We're all in this together, which is both a cliché and a defense of clichés. (And a song from "High School Musical 3: Senior Year," but let's set that aside for now.)
Despite their plague-like status among writers, certain clichés occupy a soft spot in my heart for their ability to be simultaneously profound and simple. We are all in this together! It makes me want to be a better human (profound), even as it reminds me that I'm not the only one delayed by construction traffic (simple).
"I hate clichés," says Chicago author Kim Strickland. "I've been known to throw books down in disgust when I find one. That being said, I kind of like, 'It is what it is.'
"It's the perfect excuse," she says. "Maybe even for a cliché. It just is. What it is."
See? Profound. And yet, not.
They also do something that good writing often does: They get the point across.
"A good cliché is succinct," writes Martha Brockenbrough in her book, "Things That Make Us [Sic]" (St. Martin's Press). "In just four words, 'he broke my heart' communicates oceans of sorrow that any postpubescent person can understand.
"If we take language seriously at all," she writes, "then we need to stop picking on expressions that help us understand each other so well, so quickly."
(We're all in this together!)
Then again, we asked Brockenbrough, who founded both National Grammar Day and the Society for the Promotion of Good Grammar, her favorite cliché and she, uh, demurred.
"I'd have a hard time defending a cliché in a novel or other creative work," she says. "The very best of those are great in part because they give us new ways to understand our experiences and feelings."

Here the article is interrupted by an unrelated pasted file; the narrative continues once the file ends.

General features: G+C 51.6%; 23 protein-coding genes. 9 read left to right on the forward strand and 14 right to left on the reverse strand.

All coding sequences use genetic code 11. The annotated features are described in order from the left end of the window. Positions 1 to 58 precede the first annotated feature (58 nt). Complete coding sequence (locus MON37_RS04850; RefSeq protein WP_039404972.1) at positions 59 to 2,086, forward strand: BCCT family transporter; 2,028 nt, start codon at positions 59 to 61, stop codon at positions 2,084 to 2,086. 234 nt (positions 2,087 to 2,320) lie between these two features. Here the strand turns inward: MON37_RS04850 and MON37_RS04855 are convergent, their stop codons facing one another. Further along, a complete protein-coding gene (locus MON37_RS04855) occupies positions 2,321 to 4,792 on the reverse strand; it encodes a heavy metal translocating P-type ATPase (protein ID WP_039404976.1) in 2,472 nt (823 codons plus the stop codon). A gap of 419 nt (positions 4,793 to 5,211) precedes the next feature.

Sure. But isn't there just one cliché that you're secretly sort of fond of?
"That's like getting me to admit to a stash of porn beneath my mattress," she replied. "Hey, that's a cliché. Mattress porn."
Some of my favorite writers use clichés in a way that both capitalizes on their relateability and makes readers feel like they're in on the joke.
"I delight in the phrase 'a bird in the hand is worth two in the bush,'" says author Brett Berk, who pens a delightful automotive column for Vanity Fair. In a recent article, headlined "Four-Wheeled Future: Ferrari in Bush, Ferrari in Hand," Berk tweaked his favorite phrase, even as he relied on its ability to make a point.
"There is an old Northern Italian expression that translates roughly as: A stallion in the hand is worth two in the bush," he wrote. "This is derived not from a desire for the local delicacy of polenta smothered in virile-horse ragú, but from the understanding that, for instance, the ability to drive a car—any car, really—with the black-and-yellow prancing horse on the nose is a treat far superior to the compulsively onanistic fantasy of imagining oneself sliding into the driver's seat of a highly desirable Ferrari that you are not actually driving."
See? Driving a Ferrari, even if it's not the 458 Italia, is better than imagining yourself driving a Ferrari while actually driving a Honda Accord.
"All too often, car lovers proclaim one or another vehicle that they've never driven to be superior to another vehicle that they've never driven," Berk tells me. "It helps synopsize this tendency in a delightfully undermining way. Which is pretty much all clichés are good for at this point."
(Also for getting people who don't give a whit about Ferraris to read a cleverly written cars column.)
The word cliché itself is derived from the French name for a stereotype block. If a word was used frequently enough, typesetters made a plate of it, rather than re-creating it each time the need arose.
"Originally, a cast obtained by letting a matrix fall face downward upon a surface of molten metal on the point of cooling," according to the Oxford English Dictionary.
Which is essentially how we use clichés today—to convey a message with a tool that's at-the-ready and readily understood.Copyright © 2015, Los Angeles Times